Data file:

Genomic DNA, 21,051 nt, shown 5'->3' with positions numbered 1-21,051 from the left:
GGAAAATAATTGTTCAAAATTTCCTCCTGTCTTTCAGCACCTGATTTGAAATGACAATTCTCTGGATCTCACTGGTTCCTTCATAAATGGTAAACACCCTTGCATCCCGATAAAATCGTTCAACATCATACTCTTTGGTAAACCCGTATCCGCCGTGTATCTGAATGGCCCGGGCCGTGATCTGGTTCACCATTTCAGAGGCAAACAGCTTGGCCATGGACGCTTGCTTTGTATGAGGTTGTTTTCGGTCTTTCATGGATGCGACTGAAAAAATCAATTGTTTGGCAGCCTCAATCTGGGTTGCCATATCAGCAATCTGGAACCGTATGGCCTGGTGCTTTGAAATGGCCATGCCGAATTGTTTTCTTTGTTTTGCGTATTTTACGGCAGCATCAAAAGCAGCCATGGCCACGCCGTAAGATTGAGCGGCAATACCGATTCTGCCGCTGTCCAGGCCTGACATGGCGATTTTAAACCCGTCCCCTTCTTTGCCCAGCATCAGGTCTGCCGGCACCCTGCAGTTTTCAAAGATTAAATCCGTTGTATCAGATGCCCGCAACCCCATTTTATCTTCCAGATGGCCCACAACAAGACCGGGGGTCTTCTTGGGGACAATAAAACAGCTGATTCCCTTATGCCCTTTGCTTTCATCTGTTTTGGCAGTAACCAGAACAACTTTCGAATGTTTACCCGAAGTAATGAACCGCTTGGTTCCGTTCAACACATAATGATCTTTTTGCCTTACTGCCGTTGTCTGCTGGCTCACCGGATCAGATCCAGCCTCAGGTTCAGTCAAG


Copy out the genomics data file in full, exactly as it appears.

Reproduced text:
Genomic DNA, 21,051 nt, shown 5'->3' with positions numbered 1-21,051 from the left:
GGAAAATAATTGTTCAAAATTTCCTCCTGTCTTTCAGCACCTGATTTGAAATGACAATTCTCTGGATCTCACTGGTTCCTTCATAAATGGTAAACACCCTTGCATCCCGATAAAATCGTTCAACATCATACTCTTTGGTAAACCCGTATCCGCCGTGTATCTGAATGGCCCGGGCCGTGATCTGGTTCACCATTTCAGAGGCAAACAGCTTGGCCATGGACGCTTGCTTTGTATGAGGTTGTTTTCGGTCTTTCATGGATGCGACTGAAAAAATCAATTGTTTGGCAGCCTCAATCTGGGTTGCCATATCAGCAATCTGGAACCGTATGGCCTGGTGCTTTGAAATGGCCATGCCGAATTGTTTTCTTTGTTTTGCGTATTTTACGGCAGCATCAAAAGCAGCCATGGCCACGCCGTAAGATTGAGCGGCAATACCGATTCTGCCGCTGTCCAGGCCTGACATGGCGATTTTAAACCCGTCCCCTTCTTTGCCCAGCATCAGGTCTGCCGGCACCCTGCAGTTTTCAAAGATTAAATCCGTTGTATCAGATGCCCGCAACCCCATTTTATCTTCCAGATGGCCCACAACAAGACCGGGGGTCTTCTTGGGGACAATAAAACAGCTGATTCCCTTATGCCCTTTGCTTTCATCTGTTTTGGCAGTAACCAGAACAACTTTCGAATGTTTACCCGAAGTAATGAACCGCTTGGTTCCGTTCAACACATAATGATCTTTTTGCCTTACTGCCGTTGTCTGCTGGCTCACCGGATCAGATCCAGCCTCAGGTTCAGTCAAG